The Bear app (opens in new tab) is a product of Shiny Frog, an app studio specializing in the design of applications for the Apple ecosystem (iOS and macOS). The company is based in Dublin, Ireland, and Bear is its most popular product.
In 2017, Bear won an Apple Design Award, getting formal recognition from the company for being an outstanding app. The award helped Bear become popular and attract millions of users.
Many people who use the Bear app praise it for being very effective at keeping and managing notes. We seek to see for ourselves if this note-taking app (opens in new tab) stood up to scrutiny.
Bear: Plans and pricing
The Bear app is freemium. Anyone can download and use the free version, but it has restricted features. You can only access the app’s full features if you pay for the premium version.
The Premium version of the app is called Bear Pro and it costs $1.49 monthly or $14.99 annually.
Compared to most note-taking apps, Bear is pretty affordable. Some rival apps with similar features charge up to triple what it charges.
To use Bear, you must download the app on your iPhone, iPad, or Mac computer. It doesn’t have a web-based interface, which we consider a drawback. The app is readily available to download from the Apple App Store.
After launching the app, the first feature you should notice is adding notes. There’s a visible icon for this purpose, a + symbol within a notebook, at the bottom corner of the screen. Click on it and the app will launch a notepad.
You can type anything on the notepad and it automatically saves. At the top of the notepad, there’s an information icon in the form of the letter ‘i’ embedded within a circle. Click this icon, and you’ll see vital metrics concerning your text, such as the number of words and characters and estimated reading time. But, that’s not all. You can do many more things on the notepad.
One great feature about Bear is that supports the Markdown text formatting syntax. This syntax lets you format text similarly to how you’ll do in a dedicated word processing software. For example, you can insert sketches, add headers and footers, bold and italicize text, etc. You can do this through shortcuts, eg, enclosing any text in * (asterisks) would italicize it.
When you’re done taking a note, you can leave it stored on the app or convert them into external documents. You can convert them into PDF or Word documents, a JPEG image, or an HTML webpage among other formats. You can also share notes (via a link) with your contacts right from the app.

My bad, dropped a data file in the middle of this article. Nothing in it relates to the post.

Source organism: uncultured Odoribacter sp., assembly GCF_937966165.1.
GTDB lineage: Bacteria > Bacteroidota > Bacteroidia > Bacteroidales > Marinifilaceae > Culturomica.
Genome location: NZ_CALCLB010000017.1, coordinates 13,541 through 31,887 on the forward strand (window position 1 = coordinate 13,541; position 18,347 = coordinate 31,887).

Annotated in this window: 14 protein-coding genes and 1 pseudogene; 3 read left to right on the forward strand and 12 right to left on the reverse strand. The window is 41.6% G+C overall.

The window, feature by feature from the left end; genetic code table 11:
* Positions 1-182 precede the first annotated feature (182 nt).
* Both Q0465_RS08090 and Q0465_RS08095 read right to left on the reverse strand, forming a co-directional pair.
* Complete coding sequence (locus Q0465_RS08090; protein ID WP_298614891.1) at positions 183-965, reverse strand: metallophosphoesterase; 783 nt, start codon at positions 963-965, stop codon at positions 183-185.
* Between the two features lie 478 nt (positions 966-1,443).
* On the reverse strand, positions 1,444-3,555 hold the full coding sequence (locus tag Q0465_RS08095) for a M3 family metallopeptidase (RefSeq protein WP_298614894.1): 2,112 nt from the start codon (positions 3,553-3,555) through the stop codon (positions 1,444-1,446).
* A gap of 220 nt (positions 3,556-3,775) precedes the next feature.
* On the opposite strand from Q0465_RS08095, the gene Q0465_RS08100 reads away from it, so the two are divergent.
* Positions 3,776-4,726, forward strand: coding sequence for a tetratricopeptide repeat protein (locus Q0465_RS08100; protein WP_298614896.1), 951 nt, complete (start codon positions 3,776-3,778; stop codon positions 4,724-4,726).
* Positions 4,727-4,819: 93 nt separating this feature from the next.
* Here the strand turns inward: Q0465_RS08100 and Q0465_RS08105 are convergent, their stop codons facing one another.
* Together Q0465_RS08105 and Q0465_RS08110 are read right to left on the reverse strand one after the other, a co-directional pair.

One unique feature we noticed in the Bear app is that it lets you encrypt notes with a password or Face/Touch ID. This feature helps you hide sensitive information and prevent unauthorized access.
Another noteworthy feature that you can use #hashtags to organize your notes and find them easily. It comes in handy for people who have many notes on the app.
Bear: Interface and use
We found it pretty easy to use the Bear app. After downloading the app, you don’t even need to create an account if you’re using the free version.
Navigating the app was mostly simple. The only place where we ran into some hiccups was in the text editor (opens in new tab). With the complex editing features and the markdown syntax (for those that enable it), you may find it difficult to use. But, you should get familiar with constant practice.
There’s a dedicated support email (opens in new tab) you can hit up if you encounter difficulties with the Bear app. There’s also an official help page with detailed answers to frequently asked questions (FAQs) concerning the app. The help page should be the first place to consult when facing any problems before opting for email support if you don’t find suitable answers.
Bear: The competition
Popular alternatives to the Bear app include Evernote (opens in new tab)Simplenote (opens in new tab)and Ulysses (opens in new tab). Bear is restricted to the Apple ecosystem, putting it at a disadvantage compared to two of these apps (Evernote and Simplenote) that offer native apps for Android and Windows users. But, Bear beats all of them in the criteria of pricing, as it offers more bang for your buck.
Bear: Final Verdict
We consider Bear to be a decent note-taking app for people who use an iPhone, iPad, or Mac computer. Thanks to the user-friendly interface, using the app was an enjoyable experience. The relative affordability is also something we commend.
The main drawback we found with the app is its restriction to the Apple ecosystem. The lack of a web-based interface was also a noticeable flaw.
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